Canadian Inflation Closer to 2% in September after Summer Spike

Fundamental analysis of Forex market


  • CPI inflation dropped to 2.2% in September year-over-year from 2.8% in August. Market expectations were for a more gradual slowing to 2.7%.
  • The year-over-year increase in the transportation component slowed to an eight-month low as gasoline and airfare prices reversed earlier gains.
  • Other major components like food and shelter saw price growth tick higher.
  • The Bank of Canada’s core measures averaged 2.0% for the sixth month this year. This is the steadiest period of core inflation since 2011.

Our Take:

Canadian inflation slowed more than expected, returning to a 2.2% year-over-year rate in September after hitting 3% over the summer. The spike higher in July and August largely reflected a jump in the transportation component with both airfares and gasoline prices rising. Cooling in energy price growth was expected as last year’s hurricane-related increase in gasoline prices fell out of the calculation. It was the timing on airfares that caught us off guard, as July’s 16% spike was fully reversed in September. That the summer’s higher inflation was largely noise is reflected in the BoC’s favoured core measures, which on average haven’t budged from a 1.9-2.1% range since February. That compares with a 1.5% average last year. Those numbers are key to the Bank of Canada’s assessment that the economy has been “operating near capacity for the past year.”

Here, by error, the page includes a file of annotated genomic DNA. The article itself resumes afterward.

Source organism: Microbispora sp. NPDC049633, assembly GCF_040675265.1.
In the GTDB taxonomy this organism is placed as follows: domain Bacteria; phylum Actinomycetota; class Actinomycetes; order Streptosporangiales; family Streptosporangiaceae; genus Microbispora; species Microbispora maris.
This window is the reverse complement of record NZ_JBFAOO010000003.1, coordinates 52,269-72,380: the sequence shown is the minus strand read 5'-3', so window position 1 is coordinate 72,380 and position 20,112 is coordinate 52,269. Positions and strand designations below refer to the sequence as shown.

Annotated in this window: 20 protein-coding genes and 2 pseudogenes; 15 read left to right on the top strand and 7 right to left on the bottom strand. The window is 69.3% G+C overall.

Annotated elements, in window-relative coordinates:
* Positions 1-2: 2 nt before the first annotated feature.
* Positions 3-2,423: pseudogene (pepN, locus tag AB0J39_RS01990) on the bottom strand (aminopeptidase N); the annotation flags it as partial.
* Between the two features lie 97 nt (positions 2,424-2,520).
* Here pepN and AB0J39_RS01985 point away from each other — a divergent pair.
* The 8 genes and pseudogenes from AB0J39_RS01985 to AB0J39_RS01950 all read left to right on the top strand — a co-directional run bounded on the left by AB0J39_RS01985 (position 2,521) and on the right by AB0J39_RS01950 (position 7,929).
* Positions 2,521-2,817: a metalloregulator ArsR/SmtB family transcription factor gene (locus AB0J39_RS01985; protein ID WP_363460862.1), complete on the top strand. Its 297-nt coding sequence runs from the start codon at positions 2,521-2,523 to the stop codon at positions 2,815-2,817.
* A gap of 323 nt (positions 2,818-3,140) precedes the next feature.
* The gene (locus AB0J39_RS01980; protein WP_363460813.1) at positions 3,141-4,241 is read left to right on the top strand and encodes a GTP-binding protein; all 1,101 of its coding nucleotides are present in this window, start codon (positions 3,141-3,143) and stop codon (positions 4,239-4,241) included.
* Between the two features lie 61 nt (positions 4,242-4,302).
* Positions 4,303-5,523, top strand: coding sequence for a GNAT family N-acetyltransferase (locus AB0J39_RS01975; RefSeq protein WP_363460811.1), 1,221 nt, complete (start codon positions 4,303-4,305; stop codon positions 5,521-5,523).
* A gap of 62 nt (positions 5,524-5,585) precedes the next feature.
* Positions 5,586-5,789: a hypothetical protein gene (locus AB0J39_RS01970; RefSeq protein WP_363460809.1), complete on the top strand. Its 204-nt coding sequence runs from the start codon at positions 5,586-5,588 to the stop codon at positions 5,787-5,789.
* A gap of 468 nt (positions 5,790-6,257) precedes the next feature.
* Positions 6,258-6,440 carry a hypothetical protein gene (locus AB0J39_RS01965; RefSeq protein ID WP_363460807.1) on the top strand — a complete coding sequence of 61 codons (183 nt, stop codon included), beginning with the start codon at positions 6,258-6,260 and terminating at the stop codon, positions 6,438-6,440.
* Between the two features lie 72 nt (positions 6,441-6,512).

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The BoC has indicated higher rates will be needed to keep inflation on target, and we expect they’ll act on that bias next week by lifting the overnight rate to 1.75%. With markets having priced in that move for some time now, focus will be on the pace of tightening going forward. At their last meeting, Governing Council debated whether a gradual approach to raising rates remained appropriate. The topic will likely be discussed again next Wednesday. But even if the BoC goes for less explicit forward guidance, we don’t see them speeding up the pace of hikes. Household sensitivity to rising rates remains a key issue, and today’s inflation numbers allow the BoC to continue tightening at a manageable pace.